Realtime surveillance: how much do we really want to know?

Published 2 Min Read

As someone who had the pleasure of being burgled last Summer, I’m now something of a control freak when it comes to home security. It took me all of 10 seconds to decide to hand over £800 to the local security firm for a ‘state-of-the-art’ alarm system the very next day.

The average burglary takes only 8 minutes

Hopefully its obvious presence will put off any would-be burglars, or if someone did try and break in the alarm would spook them. Then again it’s possible I’d still get robbed – but with annoyed neighbours to boot. So I’m always interested in the latest in smart home products and security applications. Take Netatmo Welcome, the stylish home camera that keeps you updated on the comings and goings of your household. It pairs with ‘tags’ placed all over the house to alert you of any motion, but more impressively recognises individual people and alerts you when a stranger is detected.

I love the concept of using biometrics for security, it becomes deeply personal and infinitely complex. ADT’s Pulse is another great example, this time using voice recognition to enable the user to remotely command realtime actions such as unlocking doors, turning on lights or triggering a set of user-defined actions with a code word. These innovations are clearly the way to go, giving control to the owner on a seminal level, but in their nature they also raise a nagging question within me... how much do I really want to know? Am I going to be on a knife-edge every time my phone bleeps – or doesn’t? Do I start to worry that the kids aren’t home 3 mins after they ought to be?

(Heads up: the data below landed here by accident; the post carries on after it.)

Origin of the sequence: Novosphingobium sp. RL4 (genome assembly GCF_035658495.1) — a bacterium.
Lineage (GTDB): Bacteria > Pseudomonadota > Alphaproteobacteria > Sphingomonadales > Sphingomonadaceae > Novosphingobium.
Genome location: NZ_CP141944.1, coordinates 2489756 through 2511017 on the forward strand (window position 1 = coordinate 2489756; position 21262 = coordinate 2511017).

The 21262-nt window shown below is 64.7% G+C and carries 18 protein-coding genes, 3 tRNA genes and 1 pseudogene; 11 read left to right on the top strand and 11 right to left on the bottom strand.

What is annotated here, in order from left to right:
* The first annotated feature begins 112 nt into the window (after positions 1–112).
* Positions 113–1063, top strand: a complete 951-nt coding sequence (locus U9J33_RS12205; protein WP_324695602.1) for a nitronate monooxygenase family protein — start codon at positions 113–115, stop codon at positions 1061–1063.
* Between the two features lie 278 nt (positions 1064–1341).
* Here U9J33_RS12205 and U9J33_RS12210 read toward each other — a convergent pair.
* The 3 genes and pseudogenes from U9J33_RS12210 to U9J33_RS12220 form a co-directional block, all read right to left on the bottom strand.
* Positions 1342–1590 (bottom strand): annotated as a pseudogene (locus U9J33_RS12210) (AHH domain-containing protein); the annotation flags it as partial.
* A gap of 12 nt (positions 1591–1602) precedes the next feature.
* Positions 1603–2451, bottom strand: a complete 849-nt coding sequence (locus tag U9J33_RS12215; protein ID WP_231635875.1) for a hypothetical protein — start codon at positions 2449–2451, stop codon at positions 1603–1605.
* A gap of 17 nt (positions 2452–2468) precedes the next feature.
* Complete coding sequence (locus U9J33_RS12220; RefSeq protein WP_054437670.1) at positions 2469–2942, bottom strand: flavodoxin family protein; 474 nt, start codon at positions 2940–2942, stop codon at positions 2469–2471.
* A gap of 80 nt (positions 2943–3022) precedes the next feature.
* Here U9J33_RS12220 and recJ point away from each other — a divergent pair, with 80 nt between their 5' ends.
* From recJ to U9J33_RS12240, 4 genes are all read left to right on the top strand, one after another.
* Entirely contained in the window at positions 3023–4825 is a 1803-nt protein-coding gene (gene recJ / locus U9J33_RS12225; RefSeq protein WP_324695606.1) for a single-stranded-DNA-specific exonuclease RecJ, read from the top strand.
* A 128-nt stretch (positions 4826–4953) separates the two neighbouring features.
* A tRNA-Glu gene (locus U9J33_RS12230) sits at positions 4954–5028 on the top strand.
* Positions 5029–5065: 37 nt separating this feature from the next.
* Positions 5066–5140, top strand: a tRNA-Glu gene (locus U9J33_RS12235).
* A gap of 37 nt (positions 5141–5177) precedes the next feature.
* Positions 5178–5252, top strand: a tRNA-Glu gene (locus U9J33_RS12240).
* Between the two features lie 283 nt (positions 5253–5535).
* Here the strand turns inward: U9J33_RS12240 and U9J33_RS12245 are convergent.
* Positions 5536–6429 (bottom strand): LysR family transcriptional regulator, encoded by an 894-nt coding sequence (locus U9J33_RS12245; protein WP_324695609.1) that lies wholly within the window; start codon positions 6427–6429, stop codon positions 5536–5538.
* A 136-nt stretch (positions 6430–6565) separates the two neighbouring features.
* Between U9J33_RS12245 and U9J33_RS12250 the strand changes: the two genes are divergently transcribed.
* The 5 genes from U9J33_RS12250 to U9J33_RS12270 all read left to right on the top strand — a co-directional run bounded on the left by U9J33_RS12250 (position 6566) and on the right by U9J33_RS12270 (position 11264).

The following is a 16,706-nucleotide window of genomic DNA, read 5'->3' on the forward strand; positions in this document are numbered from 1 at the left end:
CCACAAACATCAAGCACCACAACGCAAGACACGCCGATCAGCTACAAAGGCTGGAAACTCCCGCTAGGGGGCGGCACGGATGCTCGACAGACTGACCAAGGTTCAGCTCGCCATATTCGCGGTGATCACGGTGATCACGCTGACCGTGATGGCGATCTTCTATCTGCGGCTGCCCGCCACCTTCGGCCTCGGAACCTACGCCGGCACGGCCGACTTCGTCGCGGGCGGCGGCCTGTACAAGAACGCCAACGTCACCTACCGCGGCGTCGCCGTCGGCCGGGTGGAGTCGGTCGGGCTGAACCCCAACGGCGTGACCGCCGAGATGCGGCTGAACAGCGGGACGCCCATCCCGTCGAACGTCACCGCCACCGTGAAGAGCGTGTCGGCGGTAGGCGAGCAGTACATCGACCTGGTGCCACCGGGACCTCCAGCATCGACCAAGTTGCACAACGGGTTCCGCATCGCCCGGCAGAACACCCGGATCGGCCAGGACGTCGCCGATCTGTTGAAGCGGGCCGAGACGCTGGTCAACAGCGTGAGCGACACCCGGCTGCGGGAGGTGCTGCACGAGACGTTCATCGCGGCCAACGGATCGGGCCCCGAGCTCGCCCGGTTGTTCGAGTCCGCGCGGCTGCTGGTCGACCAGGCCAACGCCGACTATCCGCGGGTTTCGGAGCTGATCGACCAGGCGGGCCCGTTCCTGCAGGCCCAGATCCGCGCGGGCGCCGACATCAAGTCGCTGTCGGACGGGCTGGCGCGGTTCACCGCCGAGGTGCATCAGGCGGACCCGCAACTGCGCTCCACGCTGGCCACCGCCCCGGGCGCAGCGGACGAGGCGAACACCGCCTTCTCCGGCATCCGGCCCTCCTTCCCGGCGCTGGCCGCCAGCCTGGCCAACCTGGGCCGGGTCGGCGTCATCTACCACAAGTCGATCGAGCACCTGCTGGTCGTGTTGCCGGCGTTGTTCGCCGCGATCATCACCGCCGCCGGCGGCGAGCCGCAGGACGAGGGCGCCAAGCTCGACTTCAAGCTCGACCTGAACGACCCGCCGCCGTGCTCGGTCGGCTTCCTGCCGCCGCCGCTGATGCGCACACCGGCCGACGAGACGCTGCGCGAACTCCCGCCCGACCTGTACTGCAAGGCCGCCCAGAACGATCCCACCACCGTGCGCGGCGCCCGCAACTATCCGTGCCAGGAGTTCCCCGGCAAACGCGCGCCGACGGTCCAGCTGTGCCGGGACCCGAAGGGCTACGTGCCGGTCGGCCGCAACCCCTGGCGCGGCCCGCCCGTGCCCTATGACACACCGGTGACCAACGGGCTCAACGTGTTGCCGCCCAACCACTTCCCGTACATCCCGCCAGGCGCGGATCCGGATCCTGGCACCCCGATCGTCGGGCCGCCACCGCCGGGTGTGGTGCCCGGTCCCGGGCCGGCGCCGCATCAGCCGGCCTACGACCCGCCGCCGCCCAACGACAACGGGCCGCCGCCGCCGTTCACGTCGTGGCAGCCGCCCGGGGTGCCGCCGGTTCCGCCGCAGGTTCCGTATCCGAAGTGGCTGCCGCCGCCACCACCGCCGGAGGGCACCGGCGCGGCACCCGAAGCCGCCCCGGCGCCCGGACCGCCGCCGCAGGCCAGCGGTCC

And how accurate can these early systems really be? What if I have a cold, or a haircut... INTRUDER ALERT!

If I’d had any of this kit back in August, would it have changed the outcome? Doubtful. Even if I’d had that dreaded tip off that something was amiss, I still couldn’t have reacted in realtime. The average burglary takes only 8 minutes. Plus I’m no have-a-go-hero. So what’s the point? At least I got to enjoy that day last summer.

That said, keeping one eye on what’s yours is second nature, and I think I would prefer to know sooner rather than later. In the end, the alternative to being in the loop would be like turning a blind eye, which would mean I’d relinquished control altogether. So I’ll be opening my home up to realtime surveillance, with all that it might entail. I just hope whatever system I end up with still recognises me when I’ve just got out of bed.

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